And that’s it. Through time I’ve discovered that my friend doesn’t love these depressing things, but rather has great compassion for the people that God loves. As Christians we are called to show mercy to the merciless, support and speak up for those treated unjustly, to fight for the oppressed: this love is the heart of the gospel. Are we following Christ on our own terms? For our own comfort?

I must admit, through my time here, God has been challenging my heart through seeing the world through His eyes. Developing compassion for the oppressed. My eyes have been opened to issues that are usually ignored. And although some scenes disturb me, I know God moves people to compassion and love, because everyone in this world deserves His love.

I wouldn’t say I’m as compassionate as my friend. But I know my eyes have been opened and I’m starting to be more aware of the world we live in, and how God wants us to be a catalyst for good.

That said, we may not be called to directly go and fight for the oppressed. But we are called to love. It starts off by learning about it all and not ignoring. And then to demonstrate this love by really praying for them.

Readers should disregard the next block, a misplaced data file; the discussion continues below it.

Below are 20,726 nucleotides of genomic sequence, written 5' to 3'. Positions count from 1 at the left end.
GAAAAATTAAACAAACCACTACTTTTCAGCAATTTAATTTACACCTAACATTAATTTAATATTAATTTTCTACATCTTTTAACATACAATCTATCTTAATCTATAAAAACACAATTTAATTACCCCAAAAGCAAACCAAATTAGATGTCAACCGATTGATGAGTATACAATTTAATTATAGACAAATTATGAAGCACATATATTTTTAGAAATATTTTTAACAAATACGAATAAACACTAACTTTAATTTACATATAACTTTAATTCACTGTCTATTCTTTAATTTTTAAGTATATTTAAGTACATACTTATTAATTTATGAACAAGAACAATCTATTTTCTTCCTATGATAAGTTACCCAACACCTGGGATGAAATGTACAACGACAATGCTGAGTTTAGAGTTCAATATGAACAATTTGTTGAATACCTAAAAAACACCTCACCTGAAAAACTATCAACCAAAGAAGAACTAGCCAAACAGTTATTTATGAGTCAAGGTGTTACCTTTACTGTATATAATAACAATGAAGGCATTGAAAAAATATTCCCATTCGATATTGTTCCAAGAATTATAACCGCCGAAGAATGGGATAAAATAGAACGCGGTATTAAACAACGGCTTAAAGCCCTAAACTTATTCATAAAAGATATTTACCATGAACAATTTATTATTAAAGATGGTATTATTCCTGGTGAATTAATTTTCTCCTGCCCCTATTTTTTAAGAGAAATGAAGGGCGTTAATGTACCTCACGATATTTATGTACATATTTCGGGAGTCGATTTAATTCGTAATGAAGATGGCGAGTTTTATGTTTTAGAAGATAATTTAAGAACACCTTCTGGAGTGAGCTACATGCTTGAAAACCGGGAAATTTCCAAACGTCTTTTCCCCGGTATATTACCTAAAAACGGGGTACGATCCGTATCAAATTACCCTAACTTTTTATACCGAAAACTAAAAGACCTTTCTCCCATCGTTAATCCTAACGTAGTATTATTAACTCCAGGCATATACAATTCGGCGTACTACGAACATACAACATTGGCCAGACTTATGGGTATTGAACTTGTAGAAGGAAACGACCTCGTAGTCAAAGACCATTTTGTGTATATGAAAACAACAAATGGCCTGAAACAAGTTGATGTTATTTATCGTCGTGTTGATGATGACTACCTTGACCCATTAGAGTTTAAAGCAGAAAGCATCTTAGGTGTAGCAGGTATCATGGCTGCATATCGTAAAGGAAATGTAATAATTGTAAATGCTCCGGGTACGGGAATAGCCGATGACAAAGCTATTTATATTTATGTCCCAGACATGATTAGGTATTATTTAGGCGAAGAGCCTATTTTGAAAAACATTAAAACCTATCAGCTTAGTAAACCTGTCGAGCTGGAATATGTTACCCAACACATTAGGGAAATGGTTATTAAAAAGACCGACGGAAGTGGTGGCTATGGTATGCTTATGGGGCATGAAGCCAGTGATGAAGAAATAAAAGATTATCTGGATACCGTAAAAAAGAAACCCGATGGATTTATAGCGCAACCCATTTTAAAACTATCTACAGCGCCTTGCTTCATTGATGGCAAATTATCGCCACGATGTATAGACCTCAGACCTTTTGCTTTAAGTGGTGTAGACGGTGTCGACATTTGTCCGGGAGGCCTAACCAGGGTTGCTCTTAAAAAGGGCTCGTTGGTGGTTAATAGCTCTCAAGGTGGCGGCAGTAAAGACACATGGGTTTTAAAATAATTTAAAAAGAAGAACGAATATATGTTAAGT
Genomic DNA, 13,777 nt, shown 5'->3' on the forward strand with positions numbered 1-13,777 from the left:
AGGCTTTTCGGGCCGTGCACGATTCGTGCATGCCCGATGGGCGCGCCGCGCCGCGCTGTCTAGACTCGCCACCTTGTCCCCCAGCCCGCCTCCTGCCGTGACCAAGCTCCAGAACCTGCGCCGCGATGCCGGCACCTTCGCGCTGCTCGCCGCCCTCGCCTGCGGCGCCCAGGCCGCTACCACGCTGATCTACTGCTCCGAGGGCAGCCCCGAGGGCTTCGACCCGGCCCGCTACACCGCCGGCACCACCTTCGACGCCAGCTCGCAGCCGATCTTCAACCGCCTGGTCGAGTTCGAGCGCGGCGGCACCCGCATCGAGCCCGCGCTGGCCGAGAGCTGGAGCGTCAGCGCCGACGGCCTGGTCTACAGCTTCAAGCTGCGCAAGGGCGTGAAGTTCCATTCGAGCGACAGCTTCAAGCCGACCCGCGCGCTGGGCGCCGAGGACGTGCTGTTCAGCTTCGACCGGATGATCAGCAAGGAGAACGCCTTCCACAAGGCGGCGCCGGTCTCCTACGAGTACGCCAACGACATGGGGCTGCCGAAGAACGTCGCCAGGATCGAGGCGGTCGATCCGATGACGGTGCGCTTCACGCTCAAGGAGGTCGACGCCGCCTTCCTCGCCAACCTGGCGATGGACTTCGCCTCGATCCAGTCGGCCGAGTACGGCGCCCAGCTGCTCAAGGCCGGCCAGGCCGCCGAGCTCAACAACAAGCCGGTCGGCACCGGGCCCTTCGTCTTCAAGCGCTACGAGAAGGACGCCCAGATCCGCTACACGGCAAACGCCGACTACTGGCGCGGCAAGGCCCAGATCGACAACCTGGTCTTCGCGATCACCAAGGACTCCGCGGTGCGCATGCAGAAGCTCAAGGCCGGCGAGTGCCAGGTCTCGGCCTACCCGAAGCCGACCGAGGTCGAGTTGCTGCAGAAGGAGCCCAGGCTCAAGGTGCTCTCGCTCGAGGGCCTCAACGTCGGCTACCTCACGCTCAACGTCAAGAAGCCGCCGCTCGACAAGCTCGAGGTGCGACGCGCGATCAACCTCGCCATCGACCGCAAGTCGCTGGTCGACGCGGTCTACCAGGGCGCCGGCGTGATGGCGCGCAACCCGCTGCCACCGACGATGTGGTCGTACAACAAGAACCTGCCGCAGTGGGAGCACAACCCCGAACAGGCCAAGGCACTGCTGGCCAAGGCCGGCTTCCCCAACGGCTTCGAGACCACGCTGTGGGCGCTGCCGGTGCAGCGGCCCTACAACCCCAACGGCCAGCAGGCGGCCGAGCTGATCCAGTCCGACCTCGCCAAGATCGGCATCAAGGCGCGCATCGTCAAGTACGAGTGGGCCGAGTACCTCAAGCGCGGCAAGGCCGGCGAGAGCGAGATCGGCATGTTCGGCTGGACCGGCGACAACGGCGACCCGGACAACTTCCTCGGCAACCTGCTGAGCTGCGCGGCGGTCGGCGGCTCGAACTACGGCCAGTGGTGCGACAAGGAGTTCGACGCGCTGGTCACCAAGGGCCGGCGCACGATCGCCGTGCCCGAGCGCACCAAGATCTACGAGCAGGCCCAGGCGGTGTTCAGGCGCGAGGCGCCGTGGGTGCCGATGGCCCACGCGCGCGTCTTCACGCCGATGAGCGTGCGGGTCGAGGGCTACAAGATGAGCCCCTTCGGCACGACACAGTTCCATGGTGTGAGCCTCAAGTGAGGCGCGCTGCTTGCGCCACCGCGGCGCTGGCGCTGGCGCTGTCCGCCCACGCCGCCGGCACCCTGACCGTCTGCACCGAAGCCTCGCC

Last week was Week 2 of our Missions March Month, and we’ve been praying for China and the persecuted Christians around the world. It’s not some nice topics to learn and pray about. But I guess this is something small we could do, to intercede for the oppressed and those struggling.

To end, I’m reminded that in worship we sing: “Break my heart for what breaks yours.” And I ask myself, how can I sing that in a prayerful manner when I ignore all the real-life-issues of this world? It breaks God’s heart when people are still being sold into slavery. It certainly does break God’s heart to have people being persecuted for their faith. Why are we stopping it from breaking our own hearts?

Posted in LifeGroups, Missions, Thoughts.